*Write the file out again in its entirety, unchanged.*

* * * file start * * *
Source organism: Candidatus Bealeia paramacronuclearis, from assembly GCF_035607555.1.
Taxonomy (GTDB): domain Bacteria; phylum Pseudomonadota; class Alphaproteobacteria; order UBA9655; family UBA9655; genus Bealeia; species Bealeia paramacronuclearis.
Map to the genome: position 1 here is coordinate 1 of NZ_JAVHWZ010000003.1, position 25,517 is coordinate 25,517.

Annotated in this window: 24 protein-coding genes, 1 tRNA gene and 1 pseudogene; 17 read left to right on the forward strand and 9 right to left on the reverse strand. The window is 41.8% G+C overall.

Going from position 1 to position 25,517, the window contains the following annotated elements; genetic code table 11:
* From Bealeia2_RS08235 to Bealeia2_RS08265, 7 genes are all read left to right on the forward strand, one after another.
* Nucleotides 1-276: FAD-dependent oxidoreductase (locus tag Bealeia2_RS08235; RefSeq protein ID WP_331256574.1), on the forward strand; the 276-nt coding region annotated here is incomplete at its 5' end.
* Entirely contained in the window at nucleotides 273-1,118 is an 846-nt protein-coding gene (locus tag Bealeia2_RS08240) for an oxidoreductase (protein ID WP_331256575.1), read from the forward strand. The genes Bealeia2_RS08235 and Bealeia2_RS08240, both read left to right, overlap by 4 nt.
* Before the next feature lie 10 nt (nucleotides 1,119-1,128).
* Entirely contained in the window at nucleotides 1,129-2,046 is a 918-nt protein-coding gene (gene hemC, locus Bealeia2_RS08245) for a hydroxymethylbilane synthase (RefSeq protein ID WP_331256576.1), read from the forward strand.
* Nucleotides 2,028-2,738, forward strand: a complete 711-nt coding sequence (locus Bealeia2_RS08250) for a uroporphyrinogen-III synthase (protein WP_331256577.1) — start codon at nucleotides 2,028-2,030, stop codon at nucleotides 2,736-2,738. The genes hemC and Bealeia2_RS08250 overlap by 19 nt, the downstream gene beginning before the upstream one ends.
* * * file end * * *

Source organism: Candidatus Bealeia paramacronuclearis, from assembly GCF_035607555.1.
Taxonomy (GTDB): domain Bacteria; phylum Pseudomonadota; class Alphaproteobacteria; order UBA9655; family UBA9655; genus Bealeia; species Bealeia paramacronuclearis.
Map to the genome: position 1 here is coordinate 1 of NZ_JAVHWZ010000003.1, position 25,517 is coordinate 25,517.

Annotated in this window: 24 protein-coding genes, 1 tRNA gene and 1 pseudogene; 17 read left to right on the forward strand and 9 right to left on the reverse strand. The window is 41.8% G+C overall.

Going from position 1 to position 25,517, the window contains the following annotated elements; genetic code table 11:
* From Bealeia2_RS08235 to Bealeia2_RS08265, 7 genes are all read left to right on the forward strand, one after another.
* Nucleotides 1-276: FAD-dependent oxidoreductase (locus tag Bealeia2_RS08235; RefSeq protein ID WP_331256574.1), on the forward strand; the 276-nt coding region annotated here is incomplete at its 5' end.
* Entirely contained in the window at nucleotides 273-1,118 is an 846-nt protein-coding gene (locus tag Bealeia2_RS08240) for an oxidoreductase (protein ID WP_331256575.1), read from the forward strand. The genes Bealeia2_RS08235 and Bealeia2_RS08240, both read left to right, overlap by 4 nt.
* Before the next feature lie 10 nt (nucleotides 1,119-1,128).
* Entirely contained in the window at nucleotides 1,129-2,046 is a 918-nt protein-coding gene (gene hemC, locus Bealeia2_RS08245) for a hydroxymethylbilane synthase (RefSeq protein ID WP_331256576.1), read from the forward strand.
* Nucleotides 2,028-2,738, forward strand: a complete 711-nt coding sequence (locus Bealeia2_RS08250) for a uroporphyrinogen-III synthase (protein WP_331256577.1) — start codon at nucleotides 2,028-2,030, stop codon at nucleotides 2,736-2,738. The genes hemC and Bealeia2_RS08250 overlap by 19 nt, the downstream gene beginning before the upstream one ends.